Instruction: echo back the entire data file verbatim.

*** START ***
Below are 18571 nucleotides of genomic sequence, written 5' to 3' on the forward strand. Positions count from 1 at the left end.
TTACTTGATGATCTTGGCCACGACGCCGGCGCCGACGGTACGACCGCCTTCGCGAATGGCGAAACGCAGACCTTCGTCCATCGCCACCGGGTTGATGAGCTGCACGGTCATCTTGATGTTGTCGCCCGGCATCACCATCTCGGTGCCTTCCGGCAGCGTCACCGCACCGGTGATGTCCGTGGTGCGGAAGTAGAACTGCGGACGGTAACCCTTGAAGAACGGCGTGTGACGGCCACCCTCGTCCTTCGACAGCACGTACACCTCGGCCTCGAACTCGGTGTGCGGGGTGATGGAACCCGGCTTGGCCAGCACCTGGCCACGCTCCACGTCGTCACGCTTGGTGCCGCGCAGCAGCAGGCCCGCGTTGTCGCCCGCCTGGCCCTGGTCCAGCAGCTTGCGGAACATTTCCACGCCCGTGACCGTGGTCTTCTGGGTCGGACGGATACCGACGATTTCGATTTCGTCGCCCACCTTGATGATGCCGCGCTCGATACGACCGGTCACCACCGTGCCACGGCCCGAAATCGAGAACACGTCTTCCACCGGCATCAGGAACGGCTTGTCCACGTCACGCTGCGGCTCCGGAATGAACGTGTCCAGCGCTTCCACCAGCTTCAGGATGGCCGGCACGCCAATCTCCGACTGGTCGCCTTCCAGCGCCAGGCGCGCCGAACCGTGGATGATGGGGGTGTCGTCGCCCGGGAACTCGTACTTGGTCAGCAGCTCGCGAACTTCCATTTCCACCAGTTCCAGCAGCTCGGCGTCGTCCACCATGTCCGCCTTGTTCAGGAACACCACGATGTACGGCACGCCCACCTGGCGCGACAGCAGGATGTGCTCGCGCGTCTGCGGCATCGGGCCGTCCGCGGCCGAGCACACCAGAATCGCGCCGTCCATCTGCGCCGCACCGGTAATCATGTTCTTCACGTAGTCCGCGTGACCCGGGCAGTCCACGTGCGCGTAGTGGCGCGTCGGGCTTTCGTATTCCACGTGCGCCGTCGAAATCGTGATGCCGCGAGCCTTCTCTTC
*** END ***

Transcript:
Below are 18571 nucleotides of genomic sequence, written 5' to 3' on the forward strand. Positions count from 1 at the left end.
TTACTTGATGATCTTGGCCACGACGCCGGCGCCGACGGTACGACCGCCTTCGCGAATGGCGAAACGCAGACCTTCGTCCATCGCCACCGGGTTGATGAGCTGCACGGTCATCTTGATGTTGTCGCCCGGCATCACCATCTCGGTGCCTTCCGGCAGCGTCACCGCACCGGTGATGTCCGTGGTGCGGAAGTAGAACTGCGGACGGTAACCCTTGAAGAACGGCGTGTGACGGCCACCCTCGTCCTTCGACAGCACGTACACCTCGGCCTCGAACTCGGTGTGCGGGGTGATGGAACCCGGCTTGGCCAGCACCTGGCCACGCTCCACGTCGTCACGCTTGGTGCCGCGCAGCAGCAGGCCCGCGTTGTCGCCCGCCTGGCCCTGGTCCAGCAGCTTGCGGAACATTTCCACGCCCGTGACCGTGGTCTTCTGGGTCGGACGGATACCGACGATTTCGATTTCGTCGCCCACCTTGATGATGCCGCGCTCGATACGACCGGTCACCACCGTGCCACGGCCCGAAATCGAGAACACGTCTTCCACCGGCATCAGGAACGGCTTGTCCACGTCACGCTGCGGCTCCGGAATGAACGTGTCCAGCGCTTCCACCAGCTTCAGGATGGCCGGCACGCCAATCTCCGACTGGTCGCCTTCCAGCGCCAGGCGCGCCGAACCGTGGATGATGGGGGTGTCGTCGCCCGGGAACTCGTACTTGGTCAGCAGCTCGCGAACTTCCATTTCCACCAGTTCCAGCAGCTCGGCGTCGTCCACCATGTCCGCCTTGTTCAGGAACACCACGATGTACGGCACGCCCACCTGGCGCGACAGCAGGATGTGCTCGCGCGTCTGCGGCATCGGGCCGTCCGCGGCCGAGCACACCAGAATCGCGCCGTCCATCTGCGCCGCACCGGTAATCATGTTCTTCACGTAGTCCGCGTGACCCGGGCAGTCCACGTGCGCGTAGTGGCGCGTCGGGCTTTCGTATTCCACGTGCGCCGTCGAAATCGTGATGCCGCGAGCCTTCTCTTC